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The red-headed waitress at the Welcome Stairways diner doesn't exactly warm up to Hope when they first meet. She bombards Hope with a series of questions (Where did you work? For how long? How busy did it get?) and then tops every one of Hope's answers to prove that she, Lou Ellen, is the more experienced waitress. When the parade-goers pack the diner the next day, the snippy Lou Ellen tells Hope to wait on the crowd seated at the counter just to see if the newbie can handle it.
Lou Ellen has a pretty big chip on her shoulder, but there's a good reason for it. She's a single mom with a baby who needs a lot of attention. And while G.T.'s been kind enough to set up a make-shift nursery at the back of the diner, Lou Ellen is emotionally and physically drained from tending to both the needy little girl and her customers at the same time.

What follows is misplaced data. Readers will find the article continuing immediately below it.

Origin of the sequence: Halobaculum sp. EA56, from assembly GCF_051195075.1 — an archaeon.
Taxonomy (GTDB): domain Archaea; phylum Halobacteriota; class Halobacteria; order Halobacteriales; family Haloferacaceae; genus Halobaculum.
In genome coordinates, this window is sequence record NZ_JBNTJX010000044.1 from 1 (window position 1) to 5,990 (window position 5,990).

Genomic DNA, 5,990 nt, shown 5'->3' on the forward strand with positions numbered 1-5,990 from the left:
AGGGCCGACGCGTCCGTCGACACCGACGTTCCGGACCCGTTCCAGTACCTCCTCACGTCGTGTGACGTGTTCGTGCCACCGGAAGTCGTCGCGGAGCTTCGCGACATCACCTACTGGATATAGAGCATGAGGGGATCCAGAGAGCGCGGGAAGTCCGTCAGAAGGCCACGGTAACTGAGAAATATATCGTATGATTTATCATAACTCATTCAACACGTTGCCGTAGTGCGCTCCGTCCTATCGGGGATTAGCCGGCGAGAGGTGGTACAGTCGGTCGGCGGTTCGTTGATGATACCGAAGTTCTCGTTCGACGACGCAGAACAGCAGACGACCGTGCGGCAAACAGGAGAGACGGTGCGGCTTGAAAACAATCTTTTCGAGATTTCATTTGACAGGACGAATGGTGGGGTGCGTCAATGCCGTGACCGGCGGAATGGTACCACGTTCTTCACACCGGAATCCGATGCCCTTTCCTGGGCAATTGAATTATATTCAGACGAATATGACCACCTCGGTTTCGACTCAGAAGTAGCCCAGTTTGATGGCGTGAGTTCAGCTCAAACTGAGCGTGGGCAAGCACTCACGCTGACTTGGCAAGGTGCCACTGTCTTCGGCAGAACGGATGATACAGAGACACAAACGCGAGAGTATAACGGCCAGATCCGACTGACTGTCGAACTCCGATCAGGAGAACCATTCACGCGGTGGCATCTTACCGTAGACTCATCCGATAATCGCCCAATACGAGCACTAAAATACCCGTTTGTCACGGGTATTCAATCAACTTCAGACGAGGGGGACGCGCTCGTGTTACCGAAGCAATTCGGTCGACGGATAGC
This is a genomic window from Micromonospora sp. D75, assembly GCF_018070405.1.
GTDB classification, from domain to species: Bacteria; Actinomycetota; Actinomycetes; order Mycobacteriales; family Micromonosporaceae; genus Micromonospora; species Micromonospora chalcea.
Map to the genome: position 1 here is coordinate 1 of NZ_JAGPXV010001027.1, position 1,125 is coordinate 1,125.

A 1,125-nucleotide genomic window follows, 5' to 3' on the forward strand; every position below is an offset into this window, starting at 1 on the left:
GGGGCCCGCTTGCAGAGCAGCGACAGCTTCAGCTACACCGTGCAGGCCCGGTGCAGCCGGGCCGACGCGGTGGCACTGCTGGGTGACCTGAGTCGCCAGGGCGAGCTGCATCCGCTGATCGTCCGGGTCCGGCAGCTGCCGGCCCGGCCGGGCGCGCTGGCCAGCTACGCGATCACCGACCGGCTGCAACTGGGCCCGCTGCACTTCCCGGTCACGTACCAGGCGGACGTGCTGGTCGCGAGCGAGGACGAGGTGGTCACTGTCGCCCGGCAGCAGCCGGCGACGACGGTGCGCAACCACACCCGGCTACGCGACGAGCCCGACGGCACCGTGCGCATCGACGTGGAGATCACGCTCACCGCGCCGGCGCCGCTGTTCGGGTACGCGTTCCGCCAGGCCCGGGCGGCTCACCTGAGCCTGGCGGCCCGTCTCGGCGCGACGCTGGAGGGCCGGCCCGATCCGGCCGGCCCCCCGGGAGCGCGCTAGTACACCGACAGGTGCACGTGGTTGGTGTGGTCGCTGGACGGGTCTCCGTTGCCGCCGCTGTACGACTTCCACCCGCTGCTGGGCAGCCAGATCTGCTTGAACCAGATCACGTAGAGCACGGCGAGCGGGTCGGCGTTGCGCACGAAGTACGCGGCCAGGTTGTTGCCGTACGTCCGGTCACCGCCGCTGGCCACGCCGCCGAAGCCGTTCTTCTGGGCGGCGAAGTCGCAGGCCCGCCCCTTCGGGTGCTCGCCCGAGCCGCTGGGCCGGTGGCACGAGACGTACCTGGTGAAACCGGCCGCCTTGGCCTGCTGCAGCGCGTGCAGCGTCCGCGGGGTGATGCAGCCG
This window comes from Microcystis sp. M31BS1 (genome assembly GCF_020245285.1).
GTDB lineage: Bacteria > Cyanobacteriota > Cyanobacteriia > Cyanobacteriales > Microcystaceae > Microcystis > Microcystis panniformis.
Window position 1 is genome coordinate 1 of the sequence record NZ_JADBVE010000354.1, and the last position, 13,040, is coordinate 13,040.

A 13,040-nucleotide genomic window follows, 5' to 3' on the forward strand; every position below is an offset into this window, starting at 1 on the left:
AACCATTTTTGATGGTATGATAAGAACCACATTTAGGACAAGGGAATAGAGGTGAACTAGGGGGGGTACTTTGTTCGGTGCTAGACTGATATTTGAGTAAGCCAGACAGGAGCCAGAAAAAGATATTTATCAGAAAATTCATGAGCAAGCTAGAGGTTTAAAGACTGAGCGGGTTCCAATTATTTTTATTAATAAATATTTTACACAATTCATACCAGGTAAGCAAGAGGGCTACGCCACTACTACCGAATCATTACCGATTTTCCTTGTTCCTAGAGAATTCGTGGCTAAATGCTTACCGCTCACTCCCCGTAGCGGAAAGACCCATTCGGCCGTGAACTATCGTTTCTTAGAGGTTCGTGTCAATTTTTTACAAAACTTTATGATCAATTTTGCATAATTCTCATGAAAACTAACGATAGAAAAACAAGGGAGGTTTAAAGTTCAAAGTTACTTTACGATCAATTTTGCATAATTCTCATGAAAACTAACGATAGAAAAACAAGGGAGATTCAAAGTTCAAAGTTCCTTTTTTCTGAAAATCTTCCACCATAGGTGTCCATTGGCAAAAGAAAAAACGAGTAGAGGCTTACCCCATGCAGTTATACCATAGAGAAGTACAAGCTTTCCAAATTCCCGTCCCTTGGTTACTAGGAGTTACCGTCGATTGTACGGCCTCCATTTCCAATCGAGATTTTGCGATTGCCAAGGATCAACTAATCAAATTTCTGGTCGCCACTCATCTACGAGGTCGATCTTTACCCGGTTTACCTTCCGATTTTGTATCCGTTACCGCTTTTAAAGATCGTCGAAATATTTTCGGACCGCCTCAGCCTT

She admits that she chose to name her daughter Anastasia "because it was a really big name and [she] wanted her to do something big in the world" (102). Sounds like Lou Ellen had wanted to do more with her life than wait tables and read Soap Opera Digest and was counting on living vicariously through her offspring. But now that Anastasia may have some serious developmental delays, we get why Lou Ellen is so bitter.
The rough, gruff waitress does soften over time; in fact, she's the only dynamic character in the novel. It's not like she undergoes an earth-shattering transformation, though; it's more like she sheds the thick skin that's been protecting delicate layers of insecurity, vulnerability, and disappointment. She owes all that shedding to Hope.